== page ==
Across the entries on the above pages, we can see private residences (indicated by people’s names after the address), a school, two churches, a library, a funeral home, and a range of businesses. In addition, if you look at the entries for the 700-1000 blocks of Caledonia Street, then the 1100-1200 blocks, and then the 1300-1500 blocks, you can watch the nature of the neighborhood change from residential to mixed-use (commercial and residential intermixed) and then back to residential again. For example, while there were only three grocery stores and one meat market among the 800, 900, and 1000 blocks (806, 912, 932, 1033), the 1100 – 1300 blocks offered access to a much wider range of goods and services. Starting from the corner of Windsor and Caledonia Streets and walking northward, someone could buy groceries, say a quick prayer in church, visit an optometrist and a chiropractor, get a haircut, buy candy, fill up on gasoline, shop for a whole new outfit, visit a dentist, see a movie, look for a new couch, play a game of billiards, stop at the drugstore, borrow a library book, and cap it all off with dinner in a restaurant.
Depending on our hypothetical visitor’s age, gender, religion, and amount of disposable income and leisure time, they might have skipped some of those activities. But these pages from the 1926 City Directory helps us understand what these blocks of Caledonia Street had to offer. Clearly, North Siders in the early 1900s supported a commercial district for goods and basic health services in their own area of town. This made it so they didn’t have to travel downtown for each and every trip they needed to make. And, even more business owners and health care professionals realized this was a profitable place to provide their goods and services.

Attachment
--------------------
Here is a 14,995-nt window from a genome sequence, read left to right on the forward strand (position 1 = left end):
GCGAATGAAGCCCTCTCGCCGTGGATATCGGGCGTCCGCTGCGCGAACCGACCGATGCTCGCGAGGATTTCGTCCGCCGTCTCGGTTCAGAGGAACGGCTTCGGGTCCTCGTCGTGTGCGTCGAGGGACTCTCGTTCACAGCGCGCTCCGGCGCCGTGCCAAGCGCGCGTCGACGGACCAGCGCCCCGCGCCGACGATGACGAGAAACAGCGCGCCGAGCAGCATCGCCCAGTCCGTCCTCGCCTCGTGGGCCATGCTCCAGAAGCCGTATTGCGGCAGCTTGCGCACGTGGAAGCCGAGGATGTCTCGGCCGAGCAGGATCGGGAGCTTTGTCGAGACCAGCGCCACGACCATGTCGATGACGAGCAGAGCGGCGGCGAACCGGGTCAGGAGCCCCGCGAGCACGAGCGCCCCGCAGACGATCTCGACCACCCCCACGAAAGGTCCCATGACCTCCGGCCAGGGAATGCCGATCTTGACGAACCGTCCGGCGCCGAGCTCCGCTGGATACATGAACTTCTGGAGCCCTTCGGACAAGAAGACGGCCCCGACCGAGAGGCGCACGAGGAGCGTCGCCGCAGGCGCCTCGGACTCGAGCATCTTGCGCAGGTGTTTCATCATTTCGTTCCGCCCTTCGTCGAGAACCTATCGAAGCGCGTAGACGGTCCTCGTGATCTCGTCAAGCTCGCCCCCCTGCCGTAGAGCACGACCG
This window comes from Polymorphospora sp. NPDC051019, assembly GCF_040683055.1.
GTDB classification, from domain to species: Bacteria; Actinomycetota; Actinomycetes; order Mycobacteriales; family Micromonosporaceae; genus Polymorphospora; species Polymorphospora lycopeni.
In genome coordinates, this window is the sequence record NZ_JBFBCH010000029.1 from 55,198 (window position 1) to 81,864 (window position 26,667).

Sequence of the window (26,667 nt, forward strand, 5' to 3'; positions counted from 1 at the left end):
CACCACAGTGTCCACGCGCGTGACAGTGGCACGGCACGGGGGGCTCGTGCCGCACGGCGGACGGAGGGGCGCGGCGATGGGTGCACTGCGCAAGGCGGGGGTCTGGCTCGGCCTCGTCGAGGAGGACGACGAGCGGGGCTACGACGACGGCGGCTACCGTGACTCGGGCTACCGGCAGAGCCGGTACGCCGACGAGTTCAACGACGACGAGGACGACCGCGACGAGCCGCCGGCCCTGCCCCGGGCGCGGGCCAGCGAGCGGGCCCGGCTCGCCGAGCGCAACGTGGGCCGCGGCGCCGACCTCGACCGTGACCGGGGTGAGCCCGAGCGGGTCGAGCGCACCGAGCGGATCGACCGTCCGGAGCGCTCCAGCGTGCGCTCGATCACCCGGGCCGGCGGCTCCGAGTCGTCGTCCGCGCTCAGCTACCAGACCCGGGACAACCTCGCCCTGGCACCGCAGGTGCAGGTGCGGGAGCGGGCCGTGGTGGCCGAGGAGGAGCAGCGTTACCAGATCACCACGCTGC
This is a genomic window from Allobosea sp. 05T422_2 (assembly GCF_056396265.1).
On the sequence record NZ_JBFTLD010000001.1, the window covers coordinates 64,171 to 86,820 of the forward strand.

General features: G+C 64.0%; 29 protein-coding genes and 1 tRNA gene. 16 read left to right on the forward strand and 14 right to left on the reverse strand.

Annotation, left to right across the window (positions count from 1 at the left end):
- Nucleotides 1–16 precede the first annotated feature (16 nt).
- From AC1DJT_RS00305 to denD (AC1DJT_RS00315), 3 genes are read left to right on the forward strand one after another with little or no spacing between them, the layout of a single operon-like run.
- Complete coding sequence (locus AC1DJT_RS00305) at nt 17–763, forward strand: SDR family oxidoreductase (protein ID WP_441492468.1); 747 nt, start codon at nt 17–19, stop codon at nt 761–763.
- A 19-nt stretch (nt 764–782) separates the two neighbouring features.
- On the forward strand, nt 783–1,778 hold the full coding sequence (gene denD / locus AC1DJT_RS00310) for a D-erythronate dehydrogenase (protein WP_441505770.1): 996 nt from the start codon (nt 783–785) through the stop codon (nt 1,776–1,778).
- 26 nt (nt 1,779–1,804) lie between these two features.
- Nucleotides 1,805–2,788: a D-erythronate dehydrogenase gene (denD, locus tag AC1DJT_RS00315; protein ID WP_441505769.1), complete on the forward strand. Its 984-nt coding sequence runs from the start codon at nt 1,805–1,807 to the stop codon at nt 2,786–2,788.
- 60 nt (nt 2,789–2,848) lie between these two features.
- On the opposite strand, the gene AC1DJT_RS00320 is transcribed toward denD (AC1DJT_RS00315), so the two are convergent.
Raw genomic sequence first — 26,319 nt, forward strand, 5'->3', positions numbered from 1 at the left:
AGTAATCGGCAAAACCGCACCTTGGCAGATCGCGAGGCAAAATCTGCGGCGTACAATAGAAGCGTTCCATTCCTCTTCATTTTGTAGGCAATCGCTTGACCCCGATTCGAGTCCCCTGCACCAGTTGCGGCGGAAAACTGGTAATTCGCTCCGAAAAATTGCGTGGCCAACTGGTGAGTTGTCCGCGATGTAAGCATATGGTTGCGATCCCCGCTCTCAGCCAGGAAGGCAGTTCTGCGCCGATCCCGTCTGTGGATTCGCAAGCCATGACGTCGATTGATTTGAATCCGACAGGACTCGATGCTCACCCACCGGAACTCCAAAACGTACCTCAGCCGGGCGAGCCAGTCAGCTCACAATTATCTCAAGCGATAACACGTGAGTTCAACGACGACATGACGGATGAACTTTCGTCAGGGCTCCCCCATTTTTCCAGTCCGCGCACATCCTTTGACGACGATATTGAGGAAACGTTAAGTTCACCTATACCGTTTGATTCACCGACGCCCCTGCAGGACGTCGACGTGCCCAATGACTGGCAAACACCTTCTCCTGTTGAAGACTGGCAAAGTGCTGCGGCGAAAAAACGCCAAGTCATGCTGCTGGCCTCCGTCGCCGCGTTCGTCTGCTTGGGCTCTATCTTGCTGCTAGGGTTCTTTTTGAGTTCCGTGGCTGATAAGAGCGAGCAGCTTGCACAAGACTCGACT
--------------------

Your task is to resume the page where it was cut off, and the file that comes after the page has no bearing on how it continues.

In addition, this page also lets us draw some initial conclusions about population density in the neighborhood and its ethnic diversity. See the addresses with ½ next to them? Those indicate buildings with apartments or additional office space on the second floor. Several addresses also have multiple residents listed for them, suggesting apartments, roommates, or boarders (examples: 703, 807, 927, 1007, 1105, 1323, 1436, 1513). Although we’d likely need to look at census information to be certain, from the listings it appears that this part of La Crosse was home to multiple ethnic groups. We can see last names that appear to be German, Norwegian, Irish, English, or French, among others. And interspersed among them, in the listings for the 900 and 1000 blocks, we also see a few members of La Crosse’s Syrian and Lebanese community – early 20th century immigrants from the Ottoman Empire (including Asfoors on the 900 block, Reverend Phil Salmone and George Seroogy at 1004, and grocery store owner John J. Wakeen at 1033).
Now that you have a sense of what City Directories can help us envision about a neighborhood during a given timeframe, have a look at the 1926 City Directory pages for the neighborhood around Activity 1’s featured building: 236 9th Street South. (Since the building is on the corner of Ninth & Cass, we provide entries for both streets.)
What strikes you about this glimpse of the Ninth & Cass Streets area in the mid-1920s? What kinds of similarities do you see between this area and Caledonia Street? What kinds of differences seem evident? What kinds of things can we not figure out about a neighborhood based on City Directory listings?
Join us for our History Club’s monthly meeting on Sunday, November 29th! Register for the meeting (to receive the Zoom meeting information) here. Remember, you don’t have to complete the activities to attend the meetings! We welcome any history lover to attend.